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  • Time for Childhoods: Young Poets and Questions of Agency by Rachel Conrad
  • Amy Fish (bio)
Rachel Conrad. Time for Childhoods: Young Poets and Questions of Agency. Amherst: U of Massachusetts P, 2020.

Time for Childhoods insists on the value of poetry authored by children for its own sake, in its own time. Merging literary criticism with social science, Rachel Conrad works to dispel common biases against young people's writing and shape an interpretive approach to the genre. She urges a "shif[t] from thinking of children as potential artists training for a future in which they can express themselves and contribute to cultural life … [to] acknowledging that young people can be artists or poets in the present, now, while they are young" (xii). The resulting study not only makes "time for childhoods" but also clears space for future research and teaching on child-authored literature.

As she advocates for young people's verse, Conrad champions interdisciplinary childhood studies. Perspectives from psychology, sociology, and education studies enable Conrad to conceptualize young people's agency and to critique teleologies of development that evaluate young people solely in the terms of their potential as future adults. These social science elements frame literary close readings of youth-authored verse, which build on lyric poetry criticism, as well as recent work on child authorship by such scholars as Victoria Ford Smith, Laurie Langbauer, and Katharine Capshaw. Whereas these three critics represent the strength of the field in historical cases of children's writing, Conrad devotes half her book to young writers of the twenty-first century. This contemporary emphasis may inspire us to attend to present-day children's ways with words as seriously as we monitor the ongoing production of adult-authored children's literature.

In a fresh contribution to conversations on young people's literary agency, Conrad focuses on child poets' exercise of "temporal agency" (1). "Rather than taking time as an unproblematic given or fixed timeline," she argues, young people use their verse to "work with time as a pliable medium that they can shape and reshape" (40). Conrad grounds this idea in children's everyday experiences and actions, as illustrated in an anecdote of her young child Sammy's use of "slow-motion leave-takings" (13). By taking as much time as possible over such preparatory acts as the donning of socks and shoes, despite parental preferences otherwise, Sammy found a way to manage transitions in activity and setting.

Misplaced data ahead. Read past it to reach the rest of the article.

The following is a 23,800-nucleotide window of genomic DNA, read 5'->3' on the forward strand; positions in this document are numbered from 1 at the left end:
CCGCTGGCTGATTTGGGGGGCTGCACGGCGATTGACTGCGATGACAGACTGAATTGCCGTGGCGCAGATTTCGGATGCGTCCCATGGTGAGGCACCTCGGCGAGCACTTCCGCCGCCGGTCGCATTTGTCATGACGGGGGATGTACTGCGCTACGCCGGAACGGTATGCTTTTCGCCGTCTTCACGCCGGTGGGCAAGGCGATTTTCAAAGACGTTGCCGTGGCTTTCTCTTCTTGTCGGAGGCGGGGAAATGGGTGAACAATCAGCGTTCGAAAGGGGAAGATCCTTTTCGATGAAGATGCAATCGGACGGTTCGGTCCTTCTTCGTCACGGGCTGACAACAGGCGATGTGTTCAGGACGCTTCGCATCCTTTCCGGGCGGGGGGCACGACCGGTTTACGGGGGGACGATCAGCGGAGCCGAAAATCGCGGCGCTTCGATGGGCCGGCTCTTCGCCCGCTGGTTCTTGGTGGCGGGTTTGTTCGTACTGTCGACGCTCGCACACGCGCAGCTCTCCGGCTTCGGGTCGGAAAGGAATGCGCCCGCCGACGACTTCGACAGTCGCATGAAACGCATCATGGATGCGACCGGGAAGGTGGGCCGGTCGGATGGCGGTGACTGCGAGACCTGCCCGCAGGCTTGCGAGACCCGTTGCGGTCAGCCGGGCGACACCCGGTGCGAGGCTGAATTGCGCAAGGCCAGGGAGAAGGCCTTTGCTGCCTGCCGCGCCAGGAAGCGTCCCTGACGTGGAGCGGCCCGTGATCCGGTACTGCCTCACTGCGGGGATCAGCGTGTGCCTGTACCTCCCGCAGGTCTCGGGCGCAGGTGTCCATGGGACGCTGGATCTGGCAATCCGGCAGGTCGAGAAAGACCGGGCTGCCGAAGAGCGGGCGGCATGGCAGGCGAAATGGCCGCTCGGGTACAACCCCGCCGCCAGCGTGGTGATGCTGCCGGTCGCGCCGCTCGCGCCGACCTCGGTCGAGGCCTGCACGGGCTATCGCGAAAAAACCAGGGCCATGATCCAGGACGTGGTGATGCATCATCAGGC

The concept of temporal agency proves equally relevant to young people's negotiations of intersectional structures of power, as in Aurelia Davidson's [End Page 208] "Trapped," a 1980 winner of a prize for youth-authored verse created by then-Illinois Poet Laureate Gwendolyn Brooks. Conrad tracks the timecentered moves by which Davidson's speaker escapes her constrained state as "'a little Black girl TRAPPED'" by "'the white man.'" As repetitive lines communicating futility and frustration give way to a fast-paced array of assertive actions—"'I look, / I learn / And I sing, / And I dance'"—the speaker shakes free of the set terms of oppression: "'And OUT I COME—/from the past'" (51). Davidson thus consigns to history what Conrad aptly terms the "drawn-out present" while laying claim to an agential future (53). Drawing on Michelle M. Wright's work on the epistemology of blackness, Conrad suggests that only by disrupting linear time, a poetic practice that Conrad terms "dynamic temporality," can Davidson liberate her identity as "a little Black girl." This specificity regarding young poets' confrontations with racism and patriarchy attests to the value of Conrad's temporal lens and constitutes a strength of Time for Childhoods as a whole.

An introductory chapter unfolds the role of time in children's work, setting the stage for four case studies surfacing temporal agency in young people's verse. Archival research drives two historical chapters, each focused on a black woman poet's work with primarily young writers of color. Chapter 2 highlights Brooks's cultivation of child poets in the 1970s and 1980s. Chapter 5 examines The Voice of the Children, a Brooklyn-based youth writing collective directed by poet June Jordan and teacher Terri Bush in...


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pp. 208-210
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